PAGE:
Dominican Books by Yves Congar, O.P. and Marie-Dominique Chenu, O.P. translated to English and published in 2015

In 2015, ATF Press, an independent publisher in Australia, translated to English and published Yves Congar, O.P.’s Journal of a Theologian:  1946-1956 and Diary of the 1914-1918 War; as well as Marie-Dominique Chenu, O.P.’s Vatican II Notebook.

Journal of a Theologian:  1946-1956
 Yves Congar, O.P.

The great theologian Yves Congar kept, intermittently, a journal of the principal events in the life of the Church in which he was, to a greater or lesser degree, caught up. Gathered together here, these fragments constitute a lively and informed chronicle of the intellectual history of Catholicism in the decade after the Second World War. Father Congar had barely emerged from imprisonment when, on account of some of his publications, he found himself subjected first to the suspicions and then to the disciplinary sanctions of ecclesiastical authority. The journal of a time of trial, this book is thus an exceptional document concerning the relations between theological research and the Roman magisterium at the close of the pontificate of Pius XII.

‘The walls of Colditz, the active, small-war atmosphere of Colditz and of Lübeck had a deep effect on me and made me more determined, more hostile, more defiant. Then, from 1950 onwards especially, because of the historical and theological study that I pursued on the Roman primacy and on ‘Rome’, I felt myself more and more seriously ill at ease with quite a few things; I could no longer, today, honestly defend all ‘Catholic’ (= Roman) positions. It became more and more plain to me that, as I thought right from the beginning, the most urgent work for me was to fight against certain pretensions or exaggerations that are not based upon the Gospel; my ecumenical work was a work for the reformation of a certain ‘state of things,’ even when it came to theological thought and the affirmation of principles.’

‘I cannot and never shall accept the Curia’s point of view, which wants to replace the Holy Spirit with itself alone. This position is false under the threefold point of view of Biblical Revelation, History, and traditional theology.’

‘I said in passing that I had not submitted the study on the primacy of Peter to the censors, as I did not, myself, want to publish it. Fr General lit up: but it is that that should be published. It would be magnificent, it would be your glory, and that of the Order. I said: no. I do not want to appear to be buying benevolence by something that would curry favour.That for me is a question of honour. I shall possibly only publish this text (which is the writing up of my lectures) when I shall have the liberty to publish the rest. Not before. Fr General was upset… He said:You are not easy. It is true, I said, I am not easy…’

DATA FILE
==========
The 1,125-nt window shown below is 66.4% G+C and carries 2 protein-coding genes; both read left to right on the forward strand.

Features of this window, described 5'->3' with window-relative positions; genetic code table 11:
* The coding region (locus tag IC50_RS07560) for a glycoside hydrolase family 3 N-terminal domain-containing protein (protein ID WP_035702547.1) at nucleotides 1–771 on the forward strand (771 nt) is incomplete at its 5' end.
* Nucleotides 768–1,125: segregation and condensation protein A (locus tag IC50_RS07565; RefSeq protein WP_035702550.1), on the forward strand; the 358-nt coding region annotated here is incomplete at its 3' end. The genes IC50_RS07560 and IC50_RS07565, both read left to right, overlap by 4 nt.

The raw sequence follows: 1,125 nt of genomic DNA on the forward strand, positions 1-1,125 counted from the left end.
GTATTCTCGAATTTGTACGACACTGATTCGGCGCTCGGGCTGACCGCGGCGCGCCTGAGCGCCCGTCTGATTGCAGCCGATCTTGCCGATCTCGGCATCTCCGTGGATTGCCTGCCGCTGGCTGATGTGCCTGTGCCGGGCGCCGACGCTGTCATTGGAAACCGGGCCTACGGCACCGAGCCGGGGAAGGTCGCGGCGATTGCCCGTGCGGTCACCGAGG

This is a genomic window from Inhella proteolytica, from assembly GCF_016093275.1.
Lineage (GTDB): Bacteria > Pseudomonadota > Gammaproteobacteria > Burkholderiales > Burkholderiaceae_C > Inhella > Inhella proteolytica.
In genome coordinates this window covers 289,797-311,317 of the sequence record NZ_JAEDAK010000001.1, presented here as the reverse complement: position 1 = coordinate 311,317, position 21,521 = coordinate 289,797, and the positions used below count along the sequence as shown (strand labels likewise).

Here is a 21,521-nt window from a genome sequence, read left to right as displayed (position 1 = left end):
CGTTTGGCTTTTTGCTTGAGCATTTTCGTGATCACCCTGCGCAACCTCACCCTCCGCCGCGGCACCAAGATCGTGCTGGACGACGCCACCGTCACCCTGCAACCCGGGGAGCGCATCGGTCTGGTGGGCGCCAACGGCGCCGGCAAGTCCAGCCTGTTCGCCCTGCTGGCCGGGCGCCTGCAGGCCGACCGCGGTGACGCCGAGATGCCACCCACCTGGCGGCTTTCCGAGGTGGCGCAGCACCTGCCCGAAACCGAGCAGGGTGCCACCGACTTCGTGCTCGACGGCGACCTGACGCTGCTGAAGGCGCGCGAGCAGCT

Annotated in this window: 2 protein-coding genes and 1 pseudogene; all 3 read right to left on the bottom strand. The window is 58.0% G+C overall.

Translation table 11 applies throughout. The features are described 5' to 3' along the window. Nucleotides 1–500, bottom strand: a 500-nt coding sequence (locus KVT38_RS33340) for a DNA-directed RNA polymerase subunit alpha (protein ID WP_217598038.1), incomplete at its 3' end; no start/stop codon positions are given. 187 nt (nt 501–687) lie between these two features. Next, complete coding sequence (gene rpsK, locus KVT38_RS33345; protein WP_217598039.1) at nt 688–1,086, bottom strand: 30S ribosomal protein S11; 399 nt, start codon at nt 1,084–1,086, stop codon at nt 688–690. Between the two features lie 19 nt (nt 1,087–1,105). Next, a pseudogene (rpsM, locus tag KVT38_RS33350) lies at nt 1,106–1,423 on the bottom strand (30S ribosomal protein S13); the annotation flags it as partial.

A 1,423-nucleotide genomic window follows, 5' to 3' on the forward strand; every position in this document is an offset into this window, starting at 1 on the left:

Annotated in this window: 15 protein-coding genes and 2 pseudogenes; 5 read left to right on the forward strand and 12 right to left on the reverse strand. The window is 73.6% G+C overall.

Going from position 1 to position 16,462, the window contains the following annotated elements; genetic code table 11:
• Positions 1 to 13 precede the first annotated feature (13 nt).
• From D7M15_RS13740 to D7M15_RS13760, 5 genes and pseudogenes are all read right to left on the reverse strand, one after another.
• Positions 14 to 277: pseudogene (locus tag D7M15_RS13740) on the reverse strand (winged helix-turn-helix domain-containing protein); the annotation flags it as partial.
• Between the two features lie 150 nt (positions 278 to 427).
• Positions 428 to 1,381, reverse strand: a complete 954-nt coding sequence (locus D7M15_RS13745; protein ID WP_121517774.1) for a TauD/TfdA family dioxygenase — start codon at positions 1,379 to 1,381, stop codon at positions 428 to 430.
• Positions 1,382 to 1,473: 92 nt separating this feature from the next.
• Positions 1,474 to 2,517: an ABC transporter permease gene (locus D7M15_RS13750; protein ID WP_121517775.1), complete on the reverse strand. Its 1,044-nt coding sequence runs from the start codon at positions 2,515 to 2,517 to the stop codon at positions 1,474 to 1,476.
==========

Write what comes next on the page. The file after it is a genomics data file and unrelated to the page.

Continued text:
Diary of the 1914-1918 War
– Yves Congar, O.P.

This publication, made up of the five small notebooks, was written by a schoolboy, and kept day by day between 1914 and 1918. They are written by a child of rare maturity, and carefully preserved by him, who was later to become one of the major theologians at time of the Second Vatican Council. This is the origin of a rather unusual book—diaries by children are rare!—that strictly respects the original manuscript with it drawings in coloured pencils, and even retaining the original grammatical and spelling errors. Yves Congar, the future Cardinal Congar, was only ten years old when the First World War broke out. Congar was born and raised in Sedan, in the Ardenn region of France, where there were many bitter memories of the defeat during the 1870 Franco-Prussian War. This book, therefore, is a particularly moving form of patriotism written at the time of the German occupation from 1914.

This chronicle of daily life under the occupation of the ‘Boche’ (the word comes from the pen of the young Yves Congar) is accompanied by notes, written by Dominique Congar, nephew of the author, which casts a light on details of family life, explains the topography, and translates typical Ardennese terms. It is also accompanied by a remarkable historical study by a recognised specialist of World War I, Stéphane Audoin-Rozeau, to supplement the information given by Yves Congar, and connects his story beyond the anecdotes of the ‘great story’ to a wider context.

Vatican II Notebook

– Marie-Dominique Chenu, O.P.

‘This journal offers insight into a remarkable theologian who both pioneered modern medieval studies and worked with important pastoral movements. He said that Vatican II brought a new direction for the idea of the human person and of the reality of history. At the Council he showed how the Church can live in an era of change amid new theologies conceived for new cultures.’
– Thomas O’Meara, O.P. (Madison, Wisconsin)

‘At the Second Vatican Council, as much debate went on outside the council hall as inside it. Marie-Dominique Chenu made a significant impact on this wider conversation that was so vital for the success of Vatican II. He drafted speeches for bishops and, although not a formal member of any drafting commission, he often discussed the key issues with bishops and theologians who were. Chenu’s council journal gives a lively account of this participation and captures the dramatic atmosphere of the council’s first two sessions. With its critical introduction from Alberto Melloni, this book is a significant addition to the English translations of participants’ diaries, so essential for interpreting the spirit and letter of the council. This journal is essential reading for any student of Vatican II.’
– Ormond Rush (Australian Catholic University)